Most Experienced B-17 Pilot in Command of Plane that Crashed

October 4, 2019 / 9 Comments

The 75-year old California pilot in command of the B-17 Nine-O-Nine that crashed in Connecticut on Wednesday was the highest time pilot on that model aircraft in America with 73-hundred hours, according to the National Transportation Safety Board. Ernest McCauley, 75, of Long Beach, California was also the safety officer of the Collings Foundation, which owned the airplane since 1986 and operated it as part of its Wings of Freedom Tour.

Jennifer Homendy, the NTSB board member at the scene told reporters “a lot has been accomplished” during the investigators’ first full day at the scene at Bradley International Airport outside of Hartford. “We’ve requested a lot of documents, inspection and maintenance records for the propellers, airframe and engines,” she said. “Tomorrow we document and move the wreckage.”

McCauley and Michael Foster, the co-pilot from Jacksonville, Florida had just taken off with 10 passengers aboard when they reported engine trouble and circled to return back to the airport. The airplane hit the ground 1000 feet short of the runway threshold, Homendy said, before coming to rest atop a deicing shed.

The investigation into the factors that contributed to the loss of the four-engine, WW2-era bomber is certain to include more than just what happened and why.

Connecticut Senator Richard Blumenthal, a member of the Commerce, Science and Transportation Committee has asked the board to include in its probe, an analysis of the rules that allow nonprofit organizations like Collings to take passengers up on historic aircraft.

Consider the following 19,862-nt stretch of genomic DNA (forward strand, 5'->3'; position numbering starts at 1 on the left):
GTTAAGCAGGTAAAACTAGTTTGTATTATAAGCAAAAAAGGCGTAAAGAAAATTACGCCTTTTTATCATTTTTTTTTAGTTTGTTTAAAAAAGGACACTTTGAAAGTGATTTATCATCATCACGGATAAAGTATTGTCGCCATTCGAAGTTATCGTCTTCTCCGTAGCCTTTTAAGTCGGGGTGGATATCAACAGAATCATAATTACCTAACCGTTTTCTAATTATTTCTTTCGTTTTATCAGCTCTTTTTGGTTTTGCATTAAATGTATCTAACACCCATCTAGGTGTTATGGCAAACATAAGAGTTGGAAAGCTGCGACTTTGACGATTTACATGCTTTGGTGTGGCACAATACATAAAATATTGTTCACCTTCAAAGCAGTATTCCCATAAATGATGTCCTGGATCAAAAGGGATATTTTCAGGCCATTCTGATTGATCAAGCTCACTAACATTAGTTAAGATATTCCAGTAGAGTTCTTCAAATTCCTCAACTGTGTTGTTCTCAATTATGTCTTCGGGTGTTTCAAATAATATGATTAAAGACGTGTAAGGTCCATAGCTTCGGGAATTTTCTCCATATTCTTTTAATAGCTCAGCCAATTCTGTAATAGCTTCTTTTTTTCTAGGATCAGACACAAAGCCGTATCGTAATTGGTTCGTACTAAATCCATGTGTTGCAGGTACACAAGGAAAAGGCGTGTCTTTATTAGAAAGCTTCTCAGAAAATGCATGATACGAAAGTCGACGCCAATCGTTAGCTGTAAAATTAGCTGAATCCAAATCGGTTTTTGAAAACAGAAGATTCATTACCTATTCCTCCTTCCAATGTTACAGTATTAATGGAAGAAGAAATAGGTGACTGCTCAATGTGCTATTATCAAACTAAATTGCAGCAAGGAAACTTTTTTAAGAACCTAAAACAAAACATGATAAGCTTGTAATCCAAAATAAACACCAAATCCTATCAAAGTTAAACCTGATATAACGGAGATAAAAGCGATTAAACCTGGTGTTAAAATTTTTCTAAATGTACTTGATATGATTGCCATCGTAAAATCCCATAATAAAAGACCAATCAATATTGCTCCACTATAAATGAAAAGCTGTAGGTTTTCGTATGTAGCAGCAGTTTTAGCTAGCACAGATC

“There seems to be a gray area under the law relating to the oversight and scrutiny of these vintage planes that are flown by nonprofit foundations,” the Senator told me.

Blumenthal is referring to the fact that operators of vintage airplanes aka limited category special airworthiness certificate holders – and there are dozens of them in the United States – can either fly under Part 91 as general aviation or under Part 135 rules which allow fare-paying passengers with stricter requirements.

“How robust in practice are the oversight and scrutiny provisions that apply to them? That’s one question that’s both legal and factual,” Blumenthal said. “I’ve asked them to make these issues part of the investigation and recommendations they eventually make and I’m going to be doing my own investigation into both the legal adequacy of current regulations and the practical effectual adequacy of them.”

Blumenthal’s comments caused a commotion among many in the aviation community. Some suggested the Senator was seeking to ground the airplane. But Blumenthal says that’s not his intention.

“Let me emphasize, I am not advocating that these planes be grounded only that they be made safe, properly inspected and upgraded when necessary.”

At the Thursday evening press conference, Homendy made it clear that investigators are already trying to quantify the scope of safety events on the B-17 and other bombers still in operation.

“The NTSB has investigated 21 accidents involving WW2 era bombers. Three were B-17Gs but that does not include this accident”, Homendy said. “Of the 21, that resulted in 23 fatalities and one injury.”

Meanwhile, the names of the people who died in the accident were released. Besides the pilots mentioned above, the others were identified as:

David Broderick and James Roberts of Massachusetts and Gary Mazzone, Robert Riddell and Robert Rubner of Connecticut.